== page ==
ERIC Number: ED257204
Record Type: RIE
Publication Date: 1983-Mar
Reference Count: 0
Barriers to the Advancement of Women in Educational Administration: Sources and Remedies.
This paper summarizes barriers that work to keep women in traditional positions within the work world and at the lower levels of organizational hierarchies within educational administration. Three general categories of barriers are outlined. In personal barriers, the first category, personality characteristics, background influences, and socialization patterns function to inhibit women's progress in educational administration. The second category, interpersonal barriers, characterizes the interactions between aspiring women and the dominant power groups (which tend to be white and male). The major types of interpersonal barriers are sex role stereotyping and intergroup polarization. These barriers function to perpetuate myths and biases about women's abilities and group women together in such a way that all women suffer from the failures of a few. Organizational/structural barriers (the third category) occur in many aspects of an agency's functions: recruitment, selection, placement, evaluation, giving rewards, use of power and authority, and other norms and expectations. If educational and occupational equity are to be achieved, it is imperative that barriers be removed. Some strategies for combating these barriers are consciousness raising, career planning, management training, information sharing, mentoring, networking, and retraining. A list of further readings on the subject is provided. (MD)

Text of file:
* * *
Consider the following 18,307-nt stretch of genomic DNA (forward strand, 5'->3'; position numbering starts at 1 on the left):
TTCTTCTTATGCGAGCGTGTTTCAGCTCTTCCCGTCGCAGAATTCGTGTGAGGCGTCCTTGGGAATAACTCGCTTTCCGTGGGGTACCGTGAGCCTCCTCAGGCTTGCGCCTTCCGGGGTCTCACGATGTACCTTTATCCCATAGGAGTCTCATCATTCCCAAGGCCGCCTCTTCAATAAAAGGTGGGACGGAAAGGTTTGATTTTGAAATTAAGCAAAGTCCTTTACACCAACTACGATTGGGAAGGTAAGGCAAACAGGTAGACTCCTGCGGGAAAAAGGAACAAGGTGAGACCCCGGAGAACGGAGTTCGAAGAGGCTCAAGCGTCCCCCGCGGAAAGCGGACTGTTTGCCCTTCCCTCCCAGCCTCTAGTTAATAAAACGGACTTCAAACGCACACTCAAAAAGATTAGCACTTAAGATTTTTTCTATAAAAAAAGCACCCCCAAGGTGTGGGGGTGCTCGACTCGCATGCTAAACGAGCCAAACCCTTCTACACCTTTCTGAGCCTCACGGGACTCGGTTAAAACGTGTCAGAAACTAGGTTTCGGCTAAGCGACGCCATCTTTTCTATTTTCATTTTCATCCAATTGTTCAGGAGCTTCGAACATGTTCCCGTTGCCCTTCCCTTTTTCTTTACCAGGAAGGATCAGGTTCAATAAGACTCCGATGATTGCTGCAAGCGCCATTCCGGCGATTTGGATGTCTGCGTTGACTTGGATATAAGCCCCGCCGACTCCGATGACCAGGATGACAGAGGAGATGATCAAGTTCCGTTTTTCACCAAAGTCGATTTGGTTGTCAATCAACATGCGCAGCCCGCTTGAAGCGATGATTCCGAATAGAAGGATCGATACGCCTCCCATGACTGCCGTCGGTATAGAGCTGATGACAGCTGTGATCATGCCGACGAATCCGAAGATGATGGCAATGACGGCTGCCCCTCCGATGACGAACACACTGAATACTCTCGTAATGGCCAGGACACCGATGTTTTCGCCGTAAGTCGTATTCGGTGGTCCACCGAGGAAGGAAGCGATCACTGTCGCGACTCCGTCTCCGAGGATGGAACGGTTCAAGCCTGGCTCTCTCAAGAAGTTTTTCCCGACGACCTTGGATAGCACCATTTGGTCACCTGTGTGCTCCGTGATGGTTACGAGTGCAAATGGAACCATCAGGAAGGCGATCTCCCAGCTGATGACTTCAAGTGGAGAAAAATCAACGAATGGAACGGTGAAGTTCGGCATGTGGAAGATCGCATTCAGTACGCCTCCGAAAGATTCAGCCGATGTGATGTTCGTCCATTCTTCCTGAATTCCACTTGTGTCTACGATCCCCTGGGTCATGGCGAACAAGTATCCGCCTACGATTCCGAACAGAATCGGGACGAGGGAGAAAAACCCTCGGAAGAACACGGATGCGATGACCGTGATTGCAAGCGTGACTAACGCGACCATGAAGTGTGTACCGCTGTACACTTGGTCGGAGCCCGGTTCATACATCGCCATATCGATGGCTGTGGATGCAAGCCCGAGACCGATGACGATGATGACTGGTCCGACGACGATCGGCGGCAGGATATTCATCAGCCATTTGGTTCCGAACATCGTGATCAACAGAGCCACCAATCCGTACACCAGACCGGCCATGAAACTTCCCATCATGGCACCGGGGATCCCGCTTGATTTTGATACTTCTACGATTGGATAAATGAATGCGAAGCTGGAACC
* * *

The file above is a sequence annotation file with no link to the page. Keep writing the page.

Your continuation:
Descriptors: Administrators, Career Development, Career Planning, Educational Administration, Elementary Secondary Education, Employed Women, Employment Opportunities, Equal Opportunities (Jobs), Fear of Success, Females, Mentors, Networks, Nontraditional Occupations, Occupational Aspiration, Power Structure, Promotion (Occupational), Sex Bias, Sex Differences, Sex Discrimination, Sex Fairness, Sex Stereotypes
Publication Type: Information Analyses
Education Level: N/A
Sponsor: Ford Foundation, New York, NY.
Authoring Institution: Southwest Educational Development Lab., Austin, TX.
Note: Prepared for the Women's Leadership Project, sponsored by the American Association of School Administrators as part of Project AWARE.